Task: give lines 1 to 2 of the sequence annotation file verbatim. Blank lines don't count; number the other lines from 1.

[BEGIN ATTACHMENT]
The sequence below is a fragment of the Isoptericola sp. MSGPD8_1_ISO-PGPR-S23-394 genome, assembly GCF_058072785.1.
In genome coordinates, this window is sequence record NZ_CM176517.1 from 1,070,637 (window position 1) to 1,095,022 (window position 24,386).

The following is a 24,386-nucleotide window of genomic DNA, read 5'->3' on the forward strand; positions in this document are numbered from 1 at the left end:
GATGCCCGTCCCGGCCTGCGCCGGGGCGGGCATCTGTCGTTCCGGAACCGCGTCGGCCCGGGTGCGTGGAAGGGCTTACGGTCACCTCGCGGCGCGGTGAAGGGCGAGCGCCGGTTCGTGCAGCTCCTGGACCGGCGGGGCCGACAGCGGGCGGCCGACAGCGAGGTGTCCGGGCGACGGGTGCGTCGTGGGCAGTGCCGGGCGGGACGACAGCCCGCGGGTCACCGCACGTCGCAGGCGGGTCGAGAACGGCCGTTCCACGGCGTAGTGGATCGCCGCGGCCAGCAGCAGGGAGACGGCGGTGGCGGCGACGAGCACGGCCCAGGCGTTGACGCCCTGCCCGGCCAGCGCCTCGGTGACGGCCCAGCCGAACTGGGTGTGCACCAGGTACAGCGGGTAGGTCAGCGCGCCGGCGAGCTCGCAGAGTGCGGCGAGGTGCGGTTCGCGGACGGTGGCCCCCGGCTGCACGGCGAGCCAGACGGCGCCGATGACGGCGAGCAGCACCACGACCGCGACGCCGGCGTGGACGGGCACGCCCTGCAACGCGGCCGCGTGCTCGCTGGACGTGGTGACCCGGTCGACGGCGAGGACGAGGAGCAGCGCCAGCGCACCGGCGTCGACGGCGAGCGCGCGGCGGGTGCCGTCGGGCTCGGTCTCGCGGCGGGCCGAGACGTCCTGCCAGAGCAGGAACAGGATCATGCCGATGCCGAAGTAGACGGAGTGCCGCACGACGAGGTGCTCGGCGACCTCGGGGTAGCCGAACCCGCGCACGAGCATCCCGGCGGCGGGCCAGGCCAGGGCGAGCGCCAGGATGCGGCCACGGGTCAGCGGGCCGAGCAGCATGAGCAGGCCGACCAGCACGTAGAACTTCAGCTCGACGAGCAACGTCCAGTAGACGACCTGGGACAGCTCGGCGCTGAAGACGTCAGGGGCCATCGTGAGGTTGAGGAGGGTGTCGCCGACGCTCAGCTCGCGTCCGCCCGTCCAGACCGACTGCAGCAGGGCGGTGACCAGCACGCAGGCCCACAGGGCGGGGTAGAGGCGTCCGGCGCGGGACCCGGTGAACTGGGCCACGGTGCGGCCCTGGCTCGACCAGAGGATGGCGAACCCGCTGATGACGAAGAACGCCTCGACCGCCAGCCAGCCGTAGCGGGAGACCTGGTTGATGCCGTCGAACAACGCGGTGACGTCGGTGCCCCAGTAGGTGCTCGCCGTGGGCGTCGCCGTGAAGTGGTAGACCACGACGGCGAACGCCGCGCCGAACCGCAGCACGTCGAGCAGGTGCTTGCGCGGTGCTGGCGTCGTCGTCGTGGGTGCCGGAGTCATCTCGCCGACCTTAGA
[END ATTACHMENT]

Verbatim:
The sequence below is a fragment of the Isoptericola sp. MSGPD8_1_ISO-PGPR-S23-394 genome, assembly GCF_058072785.1.
In genome coordinates, this window is sequence record NZ_CM176517.1 from 1,070,637 (window position 1) to 1,095,022 (window position 24,386).